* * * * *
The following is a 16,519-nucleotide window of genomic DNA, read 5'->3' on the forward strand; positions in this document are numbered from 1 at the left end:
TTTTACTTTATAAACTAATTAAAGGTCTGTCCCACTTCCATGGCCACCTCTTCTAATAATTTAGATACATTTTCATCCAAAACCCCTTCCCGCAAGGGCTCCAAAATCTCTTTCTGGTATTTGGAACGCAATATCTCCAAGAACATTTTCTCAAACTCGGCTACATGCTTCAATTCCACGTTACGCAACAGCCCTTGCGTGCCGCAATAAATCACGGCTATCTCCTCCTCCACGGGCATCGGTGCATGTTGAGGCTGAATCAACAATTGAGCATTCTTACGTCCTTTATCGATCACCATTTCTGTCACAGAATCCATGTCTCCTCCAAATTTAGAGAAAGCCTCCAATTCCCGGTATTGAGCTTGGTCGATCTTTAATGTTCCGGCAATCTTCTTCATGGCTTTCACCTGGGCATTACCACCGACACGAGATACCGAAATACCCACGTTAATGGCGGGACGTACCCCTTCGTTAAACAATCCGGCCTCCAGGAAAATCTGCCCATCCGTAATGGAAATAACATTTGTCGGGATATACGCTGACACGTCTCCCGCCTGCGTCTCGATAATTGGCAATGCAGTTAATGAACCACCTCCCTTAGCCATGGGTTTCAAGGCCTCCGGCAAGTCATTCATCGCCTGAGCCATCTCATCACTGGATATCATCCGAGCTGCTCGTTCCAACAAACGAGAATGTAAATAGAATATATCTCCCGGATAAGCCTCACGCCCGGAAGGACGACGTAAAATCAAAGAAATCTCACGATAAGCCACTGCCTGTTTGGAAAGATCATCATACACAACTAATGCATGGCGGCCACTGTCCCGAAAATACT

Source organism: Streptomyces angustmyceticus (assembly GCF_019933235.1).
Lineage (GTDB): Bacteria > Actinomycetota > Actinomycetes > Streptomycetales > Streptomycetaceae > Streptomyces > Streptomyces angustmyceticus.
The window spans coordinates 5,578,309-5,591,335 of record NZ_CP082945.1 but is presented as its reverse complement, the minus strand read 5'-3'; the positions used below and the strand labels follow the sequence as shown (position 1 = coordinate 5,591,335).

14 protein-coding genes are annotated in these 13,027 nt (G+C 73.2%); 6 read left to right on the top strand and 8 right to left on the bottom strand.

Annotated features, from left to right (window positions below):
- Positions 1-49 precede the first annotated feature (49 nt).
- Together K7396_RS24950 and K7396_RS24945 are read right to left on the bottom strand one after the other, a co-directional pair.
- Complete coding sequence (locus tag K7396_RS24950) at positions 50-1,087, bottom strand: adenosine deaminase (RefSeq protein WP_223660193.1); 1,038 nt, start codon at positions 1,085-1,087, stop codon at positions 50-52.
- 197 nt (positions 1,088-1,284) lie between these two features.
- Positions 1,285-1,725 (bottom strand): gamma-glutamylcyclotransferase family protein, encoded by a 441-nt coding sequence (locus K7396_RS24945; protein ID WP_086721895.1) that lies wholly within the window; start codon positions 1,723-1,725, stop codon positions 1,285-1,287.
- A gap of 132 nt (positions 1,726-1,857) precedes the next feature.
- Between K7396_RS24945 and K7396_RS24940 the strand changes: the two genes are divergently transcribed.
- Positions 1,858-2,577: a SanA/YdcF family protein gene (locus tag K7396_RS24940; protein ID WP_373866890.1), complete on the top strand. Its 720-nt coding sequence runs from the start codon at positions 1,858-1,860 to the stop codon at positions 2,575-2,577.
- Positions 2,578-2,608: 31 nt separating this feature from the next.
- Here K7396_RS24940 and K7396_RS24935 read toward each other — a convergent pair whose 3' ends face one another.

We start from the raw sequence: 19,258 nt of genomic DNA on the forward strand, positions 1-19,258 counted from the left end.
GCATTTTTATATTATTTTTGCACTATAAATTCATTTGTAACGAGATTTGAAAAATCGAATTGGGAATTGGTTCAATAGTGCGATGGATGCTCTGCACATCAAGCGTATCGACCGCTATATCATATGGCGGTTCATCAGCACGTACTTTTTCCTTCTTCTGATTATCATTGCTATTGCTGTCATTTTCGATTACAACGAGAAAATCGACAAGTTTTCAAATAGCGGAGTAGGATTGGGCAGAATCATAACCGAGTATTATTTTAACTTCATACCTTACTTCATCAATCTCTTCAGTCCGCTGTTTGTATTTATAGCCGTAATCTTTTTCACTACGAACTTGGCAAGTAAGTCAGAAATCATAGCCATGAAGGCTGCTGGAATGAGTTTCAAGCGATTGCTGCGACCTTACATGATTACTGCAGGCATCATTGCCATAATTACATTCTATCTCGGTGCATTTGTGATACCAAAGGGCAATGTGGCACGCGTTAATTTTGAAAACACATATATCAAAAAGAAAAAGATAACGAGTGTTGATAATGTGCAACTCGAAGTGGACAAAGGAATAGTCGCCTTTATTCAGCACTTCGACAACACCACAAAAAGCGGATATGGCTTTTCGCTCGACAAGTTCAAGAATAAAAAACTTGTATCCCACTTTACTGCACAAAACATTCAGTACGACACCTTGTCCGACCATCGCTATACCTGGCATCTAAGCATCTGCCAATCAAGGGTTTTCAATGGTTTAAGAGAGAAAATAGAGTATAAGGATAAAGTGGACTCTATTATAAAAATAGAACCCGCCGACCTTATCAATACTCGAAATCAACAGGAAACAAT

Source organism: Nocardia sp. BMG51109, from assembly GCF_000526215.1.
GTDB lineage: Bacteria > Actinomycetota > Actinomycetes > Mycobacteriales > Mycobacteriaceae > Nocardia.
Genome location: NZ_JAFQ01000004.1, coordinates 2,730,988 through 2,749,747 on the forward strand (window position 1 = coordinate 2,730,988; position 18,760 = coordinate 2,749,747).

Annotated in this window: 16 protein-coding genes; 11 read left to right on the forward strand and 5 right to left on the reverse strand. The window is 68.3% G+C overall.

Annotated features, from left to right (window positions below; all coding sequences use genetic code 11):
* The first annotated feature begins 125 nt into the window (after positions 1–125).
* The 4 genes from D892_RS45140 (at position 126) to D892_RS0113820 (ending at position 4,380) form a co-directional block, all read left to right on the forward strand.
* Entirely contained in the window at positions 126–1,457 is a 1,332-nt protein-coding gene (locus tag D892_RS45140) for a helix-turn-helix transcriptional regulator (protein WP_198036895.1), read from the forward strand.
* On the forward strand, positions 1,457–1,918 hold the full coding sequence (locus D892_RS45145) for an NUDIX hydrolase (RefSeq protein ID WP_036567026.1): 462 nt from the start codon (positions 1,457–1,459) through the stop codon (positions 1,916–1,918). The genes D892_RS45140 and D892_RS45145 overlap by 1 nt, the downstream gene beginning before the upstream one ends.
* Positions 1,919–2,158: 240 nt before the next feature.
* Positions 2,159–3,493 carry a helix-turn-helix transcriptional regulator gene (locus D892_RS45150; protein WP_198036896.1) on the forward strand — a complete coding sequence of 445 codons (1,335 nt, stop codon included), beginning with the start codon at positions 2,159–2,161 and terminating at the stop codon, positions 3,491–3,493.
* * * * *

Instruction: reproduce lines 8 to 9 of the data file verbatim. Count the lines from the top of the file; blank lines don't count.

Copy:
- Positions 1-49 precede the first annotated feature (49 nt).
- Together K7396_RS24950 and K7396_RS24945 are read right to left on the bottom strand one after the other, a co-directional pair.